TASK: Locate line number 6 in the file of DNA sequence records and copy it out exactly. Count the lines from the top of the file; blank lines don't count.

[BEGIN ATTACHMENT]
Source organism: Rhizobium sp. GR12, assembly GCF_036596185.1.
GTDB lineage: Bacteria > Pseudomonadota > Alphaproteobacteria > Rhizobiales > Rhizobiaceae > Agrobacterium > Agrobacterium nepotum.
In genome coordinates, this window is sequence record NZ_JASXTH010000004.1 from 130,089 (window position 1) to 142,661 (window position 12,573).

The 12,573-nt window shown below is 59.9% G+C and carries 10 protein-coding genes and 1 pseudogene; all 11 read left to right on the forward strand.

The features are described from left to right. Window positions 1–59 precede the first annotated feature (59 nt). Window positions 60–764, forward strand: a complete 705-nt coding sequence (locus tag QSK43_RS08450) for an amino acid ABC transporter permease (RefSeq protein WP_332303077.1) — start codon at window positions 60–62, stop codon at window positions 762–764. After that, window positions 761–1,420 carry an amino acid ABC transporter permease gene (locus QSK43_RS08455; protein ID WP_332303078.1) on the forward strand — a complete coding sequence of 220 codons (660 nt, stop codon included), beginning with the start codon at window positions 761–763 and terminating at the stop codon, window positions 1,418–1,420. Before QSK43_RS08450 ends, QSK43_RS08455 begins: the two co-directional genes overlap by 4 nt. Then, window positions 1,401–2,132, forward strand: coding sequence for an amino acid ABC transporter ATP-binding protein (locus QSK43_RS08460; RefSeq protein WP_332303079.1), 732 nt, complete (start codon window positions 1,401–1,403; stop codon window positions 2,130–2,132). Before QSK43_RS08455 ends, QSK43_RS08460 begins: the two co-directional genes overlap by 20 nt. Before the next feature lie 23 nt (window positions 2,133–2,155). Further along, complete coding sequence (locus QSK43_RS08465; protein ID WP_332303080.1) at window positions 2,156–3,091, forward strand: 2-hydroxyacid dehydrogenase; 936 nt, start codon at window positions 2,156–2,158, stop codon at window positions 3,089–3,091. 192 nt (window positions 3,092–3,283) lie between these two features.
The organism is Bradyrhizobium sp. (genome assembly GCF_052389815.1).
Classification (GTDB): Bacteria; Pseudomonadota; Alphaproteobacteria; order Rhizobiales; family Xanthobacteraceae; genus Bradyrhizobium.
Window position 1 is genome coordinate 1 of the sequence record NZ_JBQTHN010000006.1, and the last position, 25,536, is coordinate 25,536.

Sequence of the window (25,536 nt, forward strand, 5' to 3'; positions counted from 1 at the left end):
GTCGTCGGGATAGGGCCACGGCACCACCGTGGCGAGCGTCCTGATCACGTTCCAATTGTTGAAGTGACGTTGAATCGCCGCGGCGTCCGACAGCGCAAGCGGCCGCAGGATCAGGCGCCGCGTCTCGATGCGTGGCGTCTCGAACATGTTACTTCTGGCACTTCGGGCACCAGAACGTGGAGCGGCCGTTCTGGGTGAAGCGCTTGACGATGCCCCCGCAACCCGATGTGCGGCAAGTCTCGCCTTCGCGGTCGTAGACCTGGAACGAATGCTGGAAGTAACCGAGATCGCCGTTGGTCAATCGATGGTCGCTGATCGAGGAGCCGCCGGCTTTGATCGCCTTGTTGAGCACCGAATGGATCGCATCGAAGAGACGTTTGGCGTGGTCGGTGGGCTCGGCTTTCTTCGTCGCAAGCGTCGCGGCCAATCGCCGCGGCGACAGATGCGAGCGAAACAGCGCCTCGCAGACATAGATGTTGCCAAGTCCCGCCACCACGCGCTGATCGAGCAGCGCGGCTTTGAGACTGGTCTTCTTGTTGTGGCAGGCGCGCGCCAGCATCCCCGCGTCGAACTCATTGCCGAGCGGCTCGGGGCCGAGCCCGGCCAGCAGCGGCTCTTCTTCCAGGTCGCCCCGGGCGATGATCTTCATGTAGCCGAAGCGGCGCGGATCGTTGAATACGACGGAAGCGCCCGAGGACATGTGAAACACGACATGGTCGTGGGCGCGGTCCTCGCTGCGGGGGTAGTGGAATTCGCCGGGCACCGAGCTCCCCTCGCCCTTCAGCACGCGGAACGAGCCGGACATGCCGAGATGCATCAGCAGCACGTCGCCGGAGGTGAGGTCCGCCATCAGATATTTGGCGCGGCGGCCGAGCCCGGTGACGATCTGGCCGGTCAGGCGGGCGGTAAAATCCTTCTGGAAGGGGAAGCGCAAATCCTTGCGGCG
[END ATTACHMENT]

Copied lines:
The organism is Bradyrhizobium sp. (genome assembly GCF_052389815.1).